Competing Interests

The authors have declared that no competing interest exists.


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Author contact

Corresponding address Corresponding authors: Liming Chen, E-mail:chenliming1981edu.cn; Zhenghong Yu, E-mail:13327800182cn.

Received 2020-7-20
Accepted 2020-10-30
Published 2021-1-1

Citation styles

Liu, Y., Song, H., Zhou, Y., Ma, X., Xu, J., Yu, Z., Chen, L. (2021). The oncogenic role of protein kinase D3 in cancer. Journal of Cancer, 12(3), 735-739. https://doi.org/10.7150/jca.50899.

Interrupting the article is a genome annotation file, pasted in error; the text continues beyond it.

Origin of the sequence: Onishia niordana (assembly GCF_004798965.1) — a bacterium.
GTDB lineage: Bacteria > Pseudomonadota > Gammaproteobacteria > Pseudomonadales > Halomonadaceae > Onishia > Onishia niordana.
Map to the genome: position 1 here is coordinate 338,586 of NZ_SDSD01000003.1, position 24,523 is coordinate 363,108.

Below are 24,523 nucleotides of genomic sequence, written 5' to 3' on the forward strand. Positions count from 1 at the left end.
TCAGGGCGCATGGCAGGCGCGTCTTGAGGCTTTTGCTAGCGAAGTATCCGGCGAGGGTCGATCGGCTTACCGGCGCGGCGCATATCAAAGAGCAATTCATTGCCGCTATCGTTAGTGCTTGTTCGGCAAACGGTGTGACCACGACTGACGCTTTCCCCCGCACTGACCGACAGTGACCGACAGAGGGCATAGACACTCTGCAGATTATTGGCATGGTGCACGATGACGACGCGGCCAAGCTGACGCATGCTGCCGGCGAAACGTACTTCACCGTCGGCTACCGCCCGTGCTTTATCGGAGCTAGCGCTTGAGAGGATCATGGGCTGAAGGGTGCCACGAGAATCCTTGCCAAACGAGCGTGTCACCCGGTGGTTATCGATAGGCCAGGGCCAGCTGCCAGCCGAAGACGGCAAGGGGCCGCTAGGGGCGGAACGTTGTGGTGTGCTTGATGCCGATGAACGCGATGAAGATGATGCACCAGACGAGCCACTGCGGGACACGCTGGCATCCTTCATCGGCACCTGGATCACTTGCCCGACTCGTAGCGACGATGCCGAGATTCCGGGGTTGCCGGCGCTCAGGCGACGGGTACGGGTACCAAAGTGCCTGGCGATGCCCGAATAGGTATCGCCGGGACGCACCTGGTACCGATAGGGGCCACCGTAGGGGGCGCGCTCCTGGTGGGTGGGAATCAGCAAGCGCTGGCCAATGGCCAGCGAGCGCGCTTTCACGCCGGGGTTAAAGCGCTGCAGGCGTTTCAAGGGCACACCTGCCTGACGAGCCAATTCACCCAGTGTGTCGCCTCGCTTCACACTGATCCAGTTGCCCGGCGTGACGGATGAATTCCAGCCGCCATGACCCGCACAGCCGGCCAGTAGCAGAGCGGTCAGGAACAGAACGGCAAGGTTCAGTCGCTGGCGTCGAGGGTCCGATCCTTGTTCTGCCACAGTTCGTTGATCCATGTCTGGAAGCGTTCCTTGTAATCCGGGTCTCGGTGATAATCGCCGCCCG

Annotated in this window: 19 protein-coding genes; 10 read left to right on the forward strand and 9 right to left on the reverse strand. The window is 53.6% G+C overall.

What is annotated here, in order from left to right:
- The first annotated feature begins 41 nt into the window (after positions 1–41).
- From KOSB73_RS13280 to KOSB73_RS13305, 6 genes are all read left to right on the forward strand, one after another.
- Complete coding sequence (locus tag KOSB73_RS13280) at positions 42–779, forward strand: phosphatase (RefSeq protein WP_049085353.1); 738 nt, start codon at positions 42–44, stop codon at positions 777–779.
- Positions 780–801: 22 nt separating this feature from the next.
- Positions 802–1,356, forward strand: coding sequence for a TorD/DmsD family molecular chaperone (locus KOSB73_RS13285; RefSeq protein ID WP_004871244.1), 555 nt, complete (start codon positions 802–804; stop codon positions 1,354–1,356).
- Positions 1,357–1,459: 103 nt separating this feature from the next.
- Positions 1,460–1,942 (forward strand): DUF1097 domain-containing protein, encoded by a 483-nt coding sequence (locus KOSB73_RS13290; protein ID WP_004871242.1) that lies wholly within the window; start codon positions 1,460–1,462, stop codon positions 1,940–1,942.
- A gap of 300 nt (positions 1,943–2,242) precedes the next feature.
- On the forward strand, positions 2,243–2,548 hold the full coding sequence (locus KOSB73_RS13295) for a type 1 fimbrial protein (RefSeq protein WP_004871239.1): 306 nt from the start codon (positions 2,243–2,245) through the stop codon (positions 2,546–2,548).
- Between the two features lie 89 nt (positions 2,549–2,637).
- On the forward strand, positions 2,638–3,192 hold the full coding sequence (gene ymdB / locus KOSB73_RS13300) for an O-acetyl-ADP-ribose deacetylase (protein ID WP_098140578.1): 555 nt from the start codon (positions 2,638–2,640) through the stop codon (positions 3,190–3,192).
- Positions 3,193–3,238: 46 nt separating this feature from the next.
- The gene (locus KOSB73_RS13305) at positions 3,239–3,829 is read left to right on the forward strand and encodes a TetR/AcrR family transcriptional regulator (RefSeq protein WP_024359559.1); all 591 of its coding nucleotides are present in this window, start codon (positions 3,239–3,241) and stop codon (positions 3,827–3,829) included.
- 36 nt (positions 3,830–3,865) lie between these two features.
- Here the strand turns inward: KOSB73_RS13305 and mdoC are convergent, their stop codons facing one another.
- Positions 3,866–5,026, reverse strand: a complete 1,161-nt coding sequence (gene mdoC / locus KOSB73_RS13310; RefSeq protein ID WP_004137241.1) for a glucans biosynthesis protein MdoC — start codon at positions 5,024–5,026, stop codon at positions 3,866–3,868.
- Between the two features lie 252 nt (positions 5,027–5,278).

Liu, Y.; Song, H.; Zhou, Y.; Ma, X.; Xu, J.; Yu, Z.; Chen, L. The oncogenic role of protein kinase D3 in cancer. J. Cancer 2021, 12 (3), 735-739. DOI: 10.7150/jca.50899.

Liu Y, Song H, Zhou Y, Ma X, Xu J, Yu Z, Chen L. The oncogenic role of protein kinase D3 in cancer. J Cancer 2021; 12(3):735-739. doi:10.7150/jca.50899. https://www.jcancer.org/v12p0735.htm

Liu Y, Song H, Zhou Y, Ma X, Xu J, Yu Z, Chen L. 2021. The oncogenic role of protein kinase D3 in cancer. J Cancer. 12(3):735-739.